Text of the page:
This Month Only! >> $20 off and a FREE SHRM tote with your membership and code TOTE2018!
Sign up for free email newsletters and get more SHRM content delivered to your inbox.
Is your employee handbook keeping up with the changing world of work? With SHRM's Employee Handbook Builder get peace of mind that your handbook is up-to-date.
Build competencies, establish credibility and advance your career—while earning PDCs—at SHRM Seminars in 12 cities across the U.S. this spring.
#SHRM18 will expand your perspective – on your organization, on your career, and on the way you approach HR. Join us in Chicago June 17-20, 2018
Members may download one copy of our sample forms and templates for your personal use within your organization. Please note that all such forms and policies should be reviewed by your legal counsel for compliance with applicable law, and should be modified to suit your organization’s culture, industry, and practices. Neither members nor non-members may reproduce such samples in any other way (e.g., to republish in a book or use for a commercial purpose) without SHRM’s permission. To request permission for specific items, click on the “reuse permissions” button on the page where you find the item.
Bills introduced in both houses of the Washington State Legislature would increase that state’s minimum hourly wage from the current $9.47 to $12 over the next four years — and mandate paid sick days.
“Income inequality is as bad as it has been since my grandmother was a small girl in 1929,” said Rep. Jessyn Farrell, D-Seattle, a cosponsor of the minimum wage bill in the State House of Representatives. “We know that we can do better than that.”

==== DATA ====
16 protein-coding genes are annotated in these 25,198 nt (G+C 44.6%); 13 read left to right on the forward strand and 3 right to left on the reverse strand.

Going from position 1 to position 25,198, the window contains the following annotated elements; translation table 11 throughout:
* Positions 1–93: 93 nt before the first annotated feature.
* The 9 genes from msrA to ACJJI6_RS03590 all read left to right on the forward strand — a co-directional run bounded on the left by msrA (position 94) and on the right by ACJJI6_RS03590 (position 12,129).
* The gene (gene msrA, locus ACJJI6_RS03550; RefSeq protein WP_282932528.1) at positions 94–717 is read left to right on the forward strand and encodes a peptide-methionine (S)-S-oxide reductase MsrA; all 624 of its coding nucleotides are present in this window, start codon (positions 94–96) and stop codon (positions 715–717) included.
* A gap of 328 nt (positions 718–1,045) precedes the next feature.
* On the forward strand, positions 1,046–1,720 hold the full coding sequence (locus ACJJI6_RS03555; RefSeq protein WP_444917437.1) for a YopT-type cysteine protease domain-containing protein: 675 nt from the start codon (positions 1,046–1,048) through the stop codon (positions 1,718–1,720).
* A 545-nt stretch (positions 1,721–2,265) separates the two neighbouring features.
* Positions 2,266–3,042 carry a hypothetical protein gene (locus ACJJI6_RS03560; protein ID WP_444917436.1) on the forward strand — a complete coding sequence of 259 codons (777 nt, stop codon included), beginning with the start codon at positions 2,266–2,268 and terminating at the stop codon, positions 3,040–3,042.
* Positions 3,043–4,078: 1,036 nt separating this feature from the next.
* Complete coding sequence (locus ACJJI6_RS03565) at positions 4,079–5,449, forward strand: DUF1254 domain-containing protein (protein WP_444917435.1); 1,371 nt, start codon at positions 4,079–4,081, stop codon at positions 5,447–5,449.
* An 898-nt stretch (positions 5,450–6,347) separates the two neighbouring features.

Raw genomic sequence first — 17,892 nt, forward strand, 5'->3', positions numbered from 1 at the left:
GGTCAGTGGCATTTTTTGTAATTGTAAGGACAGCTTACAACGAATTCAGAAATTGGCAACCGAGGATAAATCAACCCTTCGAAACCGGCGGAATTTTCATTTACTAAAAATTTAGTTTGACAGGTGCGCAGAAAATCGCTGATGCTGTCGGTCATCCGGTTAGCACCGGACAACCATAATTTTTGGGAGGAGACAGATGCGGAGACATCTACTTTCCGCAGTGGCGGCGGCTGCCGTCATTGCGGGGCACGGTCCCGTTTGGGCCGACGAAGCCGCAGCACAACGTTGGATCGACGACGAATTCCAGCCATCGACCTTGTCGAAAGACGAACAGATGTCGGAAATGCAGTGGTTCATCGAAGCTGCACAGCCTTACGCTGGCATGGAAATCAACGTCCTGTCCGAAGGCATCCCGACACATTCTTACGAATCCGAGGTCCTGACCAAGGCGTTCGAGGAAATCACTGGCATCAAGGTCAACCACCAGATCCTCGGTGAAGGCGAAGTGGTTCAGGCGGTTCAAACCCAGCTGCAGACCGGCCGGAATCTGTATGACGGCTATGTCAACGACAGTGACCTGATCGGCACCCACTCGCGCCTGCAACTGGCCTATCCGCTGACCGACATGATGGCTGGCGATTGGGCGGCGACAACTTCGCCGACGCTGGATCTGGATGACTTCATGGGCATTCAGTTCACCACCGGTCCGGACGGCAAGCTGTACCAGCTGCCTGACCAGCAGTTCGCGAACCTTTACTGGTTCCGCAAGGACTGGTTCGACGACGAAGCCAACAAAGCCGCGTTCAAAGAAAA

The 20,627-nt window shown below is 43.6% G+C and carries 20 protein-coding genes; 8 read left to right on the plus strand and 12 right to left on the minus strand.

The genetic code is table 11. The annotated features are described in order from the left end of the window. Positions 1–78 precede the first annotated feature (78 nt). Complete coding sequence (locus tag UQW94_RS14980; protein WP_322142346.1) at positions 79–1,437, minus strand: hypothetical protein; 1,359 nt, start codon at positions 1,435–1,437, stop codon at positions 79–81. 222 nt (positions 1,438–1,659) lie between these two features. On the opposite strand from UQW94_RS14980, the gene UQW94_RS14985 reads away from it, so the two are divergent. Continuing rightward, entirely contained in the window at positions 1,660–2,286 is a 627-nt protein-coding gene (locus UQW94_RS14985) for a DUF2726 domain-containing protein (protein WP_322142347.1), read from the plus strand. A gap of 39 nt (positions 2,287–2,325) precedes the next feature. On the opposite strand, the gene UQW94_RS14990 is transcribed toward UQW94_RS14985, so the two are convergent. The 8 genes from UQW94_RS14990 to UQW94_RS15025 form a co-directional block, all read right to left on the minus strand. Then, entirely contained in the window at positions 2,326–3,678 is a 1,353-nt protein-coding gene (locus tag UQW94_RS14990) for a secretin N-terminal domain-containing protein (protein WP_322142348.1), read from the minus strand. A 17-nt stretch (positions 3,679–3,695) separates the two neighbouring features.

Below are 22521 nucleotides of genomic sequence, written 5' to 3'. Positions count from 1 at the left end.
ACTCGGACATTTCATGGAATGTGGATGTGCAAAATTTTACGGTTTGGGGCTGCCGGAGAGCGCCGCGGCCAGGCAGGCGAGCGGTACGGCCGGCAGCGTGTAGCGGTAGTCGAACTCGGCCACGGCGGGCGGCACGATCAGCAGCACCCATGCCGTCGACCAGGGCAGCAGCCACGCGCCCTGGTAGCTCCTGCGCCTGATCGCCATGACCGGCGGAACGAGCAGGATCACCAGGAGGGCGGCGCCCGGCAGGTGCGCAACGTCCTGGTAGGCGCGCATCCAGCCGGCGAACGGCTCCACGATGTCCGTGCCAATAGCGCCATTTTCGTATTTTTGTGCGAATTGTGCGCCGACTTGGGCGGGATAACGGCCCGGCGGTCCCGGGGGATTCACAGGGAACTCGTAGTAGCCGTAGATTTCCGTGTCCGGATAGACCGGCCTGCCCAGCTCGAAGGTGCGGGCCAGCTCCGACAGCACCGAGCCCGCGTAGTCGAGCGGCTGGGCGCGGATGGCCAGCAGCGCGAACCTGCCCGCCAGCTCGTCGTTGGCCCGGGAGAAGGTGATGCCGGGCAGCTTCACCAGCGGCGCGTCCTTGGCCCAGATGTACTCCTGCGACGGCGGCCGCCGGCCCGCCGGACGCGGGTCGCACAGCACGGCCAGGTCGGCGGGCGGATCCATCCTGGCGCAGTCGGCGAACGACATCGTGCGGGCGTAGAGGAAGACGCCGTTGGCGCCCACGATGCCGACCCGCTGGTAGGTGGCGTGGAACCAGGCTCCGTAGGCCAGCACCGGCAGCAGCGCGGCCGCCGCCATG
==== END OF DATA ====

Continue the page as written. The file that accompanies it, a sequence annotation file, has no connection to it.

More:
Supporters of the minimum wage increase argue it will boost consumer spending, promote economic growth and reduce dependency on state services by those earning too little.
Though primarily a Democratic initiative, some Republicans in Olympia also have thrown their support behind the measure. However, most Republicans and some advocacy groups have voiced opposition. The Washington Farm Bureau warned that an increase in the state’s minimum wage would put agricultural employers at a competitive disadvantage with their counterparts in other states and abroad. Other opponents point to the fact that Washington already has the highest minimum wage in the country.
The city of Seattle earlier approved a minimum wage increase of $15 per hour.
While the proposed sick leave bill would exempt organizations with fewer than five workers, all other employees would be permitted to accrue paid sick days much as they would vacation time.
Both measures may face a steep battle in the Republican-controlled state senate.
Kirk Rafdal, J.D., is a staff writer for SHRM.
You have successfully saved this page as a bookmark.
Please confirm that you want to proceed with deleting bookmark.
You have successfully removed bookmark.
Please log in as a SHRM member before saving bookmarks.
Please sign in as a SHRM member before saving bookmarks.
Please purchase a SHRM membership before saving bookmarks.
An error has occurred
Recommended for you
Become a SHRM Member
SHRM’s HR Vendor Directory contains over 10,000 companies